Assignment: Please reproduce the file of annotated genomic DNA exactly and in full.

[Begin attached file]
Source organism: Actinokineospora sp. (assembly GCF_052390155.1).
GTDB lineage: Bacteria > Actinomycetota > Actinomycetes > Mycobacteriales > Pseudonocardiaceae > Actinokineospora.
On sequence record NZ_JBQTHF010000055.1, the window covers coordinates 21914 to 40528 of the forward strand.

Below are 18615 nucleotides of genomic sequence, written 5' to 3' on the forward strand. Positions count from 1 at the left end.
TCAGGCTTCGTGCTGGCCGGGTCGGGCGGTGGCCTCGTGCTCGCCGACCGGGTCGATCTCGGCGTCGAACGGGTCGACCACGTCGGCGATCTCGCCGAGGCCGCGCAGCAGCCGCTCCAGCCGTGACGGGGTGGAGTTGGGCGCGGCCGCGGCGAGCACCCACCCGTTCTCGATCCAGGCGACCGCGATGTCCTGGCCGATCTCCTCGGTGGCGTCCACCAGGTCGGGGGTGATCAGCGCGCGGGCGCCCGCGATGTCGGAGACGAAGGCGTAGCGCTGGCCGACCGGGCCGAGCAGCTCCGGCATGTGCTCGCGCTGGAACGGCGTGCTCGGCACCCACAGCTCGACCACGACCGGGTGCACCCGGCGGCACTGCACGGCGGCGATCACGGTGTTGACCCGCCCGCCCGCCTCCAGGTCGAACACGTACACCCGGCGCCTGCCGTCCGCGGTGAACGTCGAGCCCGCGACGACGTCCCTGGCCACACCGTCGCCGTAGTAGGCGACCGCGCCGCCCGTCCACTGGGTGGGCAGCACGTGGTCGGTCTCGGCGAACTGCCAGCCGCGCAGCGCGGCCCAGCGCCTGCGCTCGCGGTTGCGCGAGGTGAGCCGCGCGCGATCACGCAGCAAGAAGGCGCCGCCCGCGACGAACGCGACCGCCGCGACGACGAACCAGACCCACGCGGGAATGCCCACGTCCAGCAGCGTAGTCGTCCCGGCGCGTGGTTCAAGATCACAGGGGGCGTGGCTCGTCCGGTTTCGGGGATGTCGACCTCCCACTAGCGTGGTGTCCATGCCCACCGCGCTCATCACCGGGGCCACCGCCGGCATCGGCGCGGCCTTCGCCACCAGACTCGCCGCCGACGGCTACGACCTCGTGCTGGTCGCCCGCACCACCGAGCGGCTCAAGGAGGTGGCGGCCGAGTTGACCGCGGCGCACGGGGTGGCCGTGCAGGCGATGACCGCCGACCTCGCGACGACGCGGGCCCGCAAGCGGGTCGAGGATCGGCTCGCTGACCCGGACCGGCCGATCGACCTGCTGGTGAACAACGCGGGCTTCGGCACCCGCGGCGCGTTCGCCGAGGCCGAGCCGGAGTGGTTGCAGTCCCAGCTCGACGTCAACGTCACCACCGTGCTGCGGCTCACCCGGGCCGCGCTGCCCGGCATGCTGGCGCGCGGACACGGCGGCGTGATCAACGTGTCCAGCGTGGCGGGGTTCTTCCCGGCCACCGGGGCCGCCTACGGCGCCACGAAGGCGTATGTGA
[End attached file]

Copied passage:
Source organism: Actinokineospora sp. (assembly GCF_052390155.1).
GTDB lineage: Bacteria > Actinomycetota > Actinomycetes > Mycobacteriales > Pseudonocardiaceae > Actinokineospora.
On sequence record NZ_JBQTHF010000055.1, the window covers coordinates 21914 to 40528 of the forward strand.

Below are 18615 nucleotides of genomic sequence, written 5' to 3' on the forward strand. Positions count from 1 at the left end.
TCAGGCTTCGTGCTGGCCGGGTCGGGCGGTGGCCTCGTGCTCGCCGACCGGGTCGATCTCGGCGTCGAACGGGTCGACCACGTCGGCGATCTCGCCGAGGCCGCGCAGCAGCCGCTCCAGCCGTGACGGGGTGGAGTTGGGCGCGGCCGCGGCGAGCACCCACCCGTTCTCGATCCAGGCGACCGCGATGTCCTGGCCGATCTCCTCGGTGGCGTCCACCAGGTCGGGGGTGATCAGCGCGCGGGCGCCCGCGATGTCGGAGACGAAGGCGTAGCGCTGGCCGACCGGGCCGAGCAGCTCCGGCATGTGCTCGCGCTGGAACGGCGTGCTCGGCACCCACAGCTCGACCACGACCGGGTGCACCCGGCGGCACTGCACGGCGGCGATCACGGTGTTGACCCGCCCGCCCGCCTCCAGGTCGAACACGTACACCCGGCGCCTGCCGTCCGCGGTGAACGTCGAGCCCGCGACGACGTCCCTGGCCACACCGTCGCCGTAGTAGGCGACCGCGCCGCCCGTCCACTGGGTGGGCAGCACGTGGTCGGTCTCGGCGAACTGCCAGCCGCGCAGCGCGGCCCAGCGCCTGCGCTCGCGGTTGCGCGAGGTGAGCCGCGCGCGATCACGCAGCAAGAAGGCGCCGCCCGCGACGAACGCGACCGCCGCGACGACGAACCAGACCCACGCGGGAATGCCCACGTCCAGCAGCGTAGTCGTCCCGGCGCGTGGTTCAAGATCACAGGGGGCGTGGCTCGTCCGGTTTCGGGGATGTCGACCTCCCACTAGCGTGGTGTCCATGCCCACCGCGCTCATCACCGGGGCCACCGCCGGCATCGGCGCGGCCTTCGCCACCAGACTCGCCGCCGACGGCTACGACCTCGTGCTGGTCGCCCGCACCACCGAGCGGCTCAAGGAGGTGGCGGCCGAGTTGACCGCGGCGCACGGGGTGGCCGTGCAGGCGATGACCGCCGACCTCGCGACGACGCGGGCCCGCAAGCGGGTCGAGGATCGGCTCGCTGACCCGGACCGGCCGATCGACCTGCTGGTGAACAACGCGGGCTTCGGCACCCGCGGCGCGTTCGCCGAGGCCGAGCCGGAGTGGTTGCAGTCCCAGCTCGACGTCAACGTCACCACCGTGCTGCGGCTCACCCGGGCCGCGCTGCCCGGCATGCTGGCGCGCGGACACGGCGGCGTGATCAACGTGTCCAGCGTGGCGGGGTTCTTCCCGGCCACCGGGGCCGCCTACGGCGCCACGAAGGCGTATGTGA